Review: JillEditorial Review - Kirkus Reviews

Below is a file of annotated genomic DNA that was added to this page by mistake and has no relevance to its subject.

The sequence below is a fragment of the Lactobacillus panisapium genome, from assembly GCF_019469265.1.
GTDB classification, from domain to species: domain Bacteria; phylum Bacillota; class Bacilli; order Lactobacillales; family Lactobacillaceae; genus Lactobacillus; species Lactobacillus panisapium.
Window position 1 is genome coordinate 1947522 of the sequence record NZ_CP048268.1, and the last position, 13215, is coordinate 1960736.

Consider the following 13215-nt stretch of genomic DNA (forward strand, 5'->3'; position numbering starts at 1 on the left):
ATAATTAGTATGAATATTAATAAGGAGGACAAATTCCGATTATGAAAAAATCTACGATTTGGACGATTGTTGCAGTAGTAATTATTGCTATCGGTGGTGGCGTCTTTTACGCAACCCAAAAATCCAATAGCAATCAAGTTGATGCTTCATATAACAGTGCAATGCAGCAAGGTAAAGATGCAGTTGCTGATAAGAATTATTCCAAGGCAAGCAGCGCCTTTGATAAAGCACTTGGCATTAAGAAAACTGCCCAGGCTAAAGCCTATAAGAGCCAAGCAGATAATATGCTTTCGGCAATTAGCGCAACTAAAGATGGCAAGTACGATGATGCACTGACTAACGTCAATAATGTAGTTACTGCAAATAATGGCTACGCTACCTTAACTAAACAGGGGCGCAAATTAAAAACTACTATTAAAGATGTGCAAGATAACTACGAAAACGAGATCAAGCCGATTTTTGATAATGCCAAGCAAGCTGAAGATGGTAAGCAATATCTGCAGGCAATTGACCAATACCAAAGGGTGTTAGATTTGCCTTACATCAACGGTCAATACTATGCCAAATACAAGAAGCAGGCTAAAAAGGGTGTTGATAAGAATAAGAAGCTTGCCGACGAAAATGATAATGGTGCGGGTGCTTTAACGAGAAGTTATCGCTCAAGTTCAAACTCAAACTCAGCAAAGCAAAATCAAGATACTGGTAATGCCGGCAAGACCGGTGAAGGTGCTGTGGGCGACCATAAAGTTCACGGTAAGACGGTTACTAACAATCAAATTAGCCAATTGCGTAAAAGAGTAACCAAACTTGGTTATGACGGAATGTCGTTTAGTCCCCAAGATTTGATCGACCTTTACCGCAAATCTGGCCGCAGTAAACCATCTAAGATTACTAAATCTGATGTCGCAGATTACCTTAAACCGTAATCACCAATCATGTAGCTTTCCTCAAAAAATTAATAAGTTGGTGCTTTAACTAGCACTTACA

The time was 1940, the second year of war for England. The place was Oxford University, a secure and timeless zone in spite of the war. It was still a rather cruel change for a poor boy to make. John Kemp wanted to be his roommate, Christopher Warner. Nothing in John Kemp's blue collar background had prepared him for the brutish insensitivity that he mistook for assurance. After overhearing what Warner really thought of him, Kemp went into a sort of social shell shock. During this period, he invented a younger sister, Jill. He made up a complete life story, wrote a diary for her and sent letters to himself from her. The larger aims of the story -- to record a special time and place -- never quite come through, but in the scenes of social disaster, Mr. Larkin handles his characters and their dialogue with painful precision and dissects attitudes especially real for this age group.